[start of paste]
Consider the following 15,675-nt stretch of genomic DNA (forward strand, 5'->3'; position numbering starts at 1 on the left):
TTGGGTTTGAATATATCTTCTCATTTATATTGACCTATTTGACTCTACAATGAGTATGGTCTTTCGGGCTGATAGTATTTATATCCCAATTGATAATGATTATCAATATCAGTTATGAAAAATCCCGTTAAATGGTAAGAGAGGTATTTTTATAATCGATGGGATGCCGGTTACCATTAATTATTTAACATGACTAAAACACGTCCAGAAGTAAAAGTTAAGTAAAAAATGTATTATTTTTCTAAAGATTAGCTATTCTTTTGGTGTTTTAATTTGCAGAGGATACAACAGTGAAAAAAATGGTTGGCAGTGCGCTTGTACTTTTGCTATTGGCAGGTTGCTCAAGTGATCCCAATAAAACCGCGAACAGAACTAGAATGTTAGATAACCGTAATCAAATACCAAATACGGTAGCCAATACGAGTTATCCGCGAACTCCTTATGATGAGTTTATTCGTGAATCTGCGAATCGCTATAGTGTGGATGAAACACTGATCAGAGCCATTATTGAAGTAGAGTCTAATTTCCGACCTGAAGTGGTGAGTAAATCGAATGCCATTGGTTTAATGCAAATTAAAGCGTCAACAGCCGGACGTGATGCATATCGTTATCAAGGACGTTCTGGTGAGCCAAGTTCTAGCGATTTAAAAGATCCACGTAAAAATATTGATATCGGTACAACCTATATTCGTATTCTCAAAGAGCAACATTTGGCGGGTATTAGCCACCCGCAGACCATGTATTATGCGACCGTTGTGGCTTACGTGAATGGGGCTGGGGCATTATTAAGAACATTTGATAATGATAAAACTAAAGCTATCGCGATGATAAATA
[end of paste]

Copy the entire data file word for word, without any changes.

Consider the following 15,675-nt stretch of genomic DNA (forward strand, 5'->3'; position numbering starts at 1 on the left):
TTGGGTTTGAATATATCTTCTCATTTATATTGACCTATTTGACTCTACAATGAGTATGGTCTTTCGGGCTGATAGTATTTATATCCCAATTGATAATGATTATCAATATCAGTTATGAAAAATCCCGTTAAATGGTAAGAGAGGTATTTTTATAATCGATGGGATGCCGGTTACCATTAATTATTTAACATGACTAAAACACGTCCAGAAGTAAAAGTTAAGTAAAAAATGTATTATTTTTCTAAAGATTAGCTATTCTTTTGGTGTTTTAATTTGCAGAGGATACAACAGTGAAAAAAATGGTTGGCAGTGCGCTTGTACTTTTGCTATTGGCAGGTTGCTCAAGTGATCCCAATAAAACCGCGAACAGAACTAGAATGTTAGATAACCGTAATCAAATACCAAATACGGTAGCCAATACGAGTTATCCGCGAACTCCTTATGATGAGTTTATTCGTGAATCTGCGAATCGCTATAGTGTGGATGAAACACTGATCAGAGCCATTATTGAAGTAGAGTCTAATTTCCGACCTGAAGTGGTGAGTAAATCGAATGCCATTGGTTTAATGCAAATTAAAGCGTCAACAGCCGGACGTGATGCATATCGTTATCAAGGACGTTCTGGTGAGCCAAGTTCTAGCGATTTAAAAGATCCACGTAAAAATATTGATATCGGTACAACCTATATTCGTATTCTCAAAGAGCAACATTTGGCGGGTATTAGCCACCCGCAGACCATGTATTATGCGACCGTTGTGGCTTACGTGAATGGGGCTGGGGCATTATTAAGAACATTTGATAATGATAAAACTAAAGCTATCGCGATGATAAATA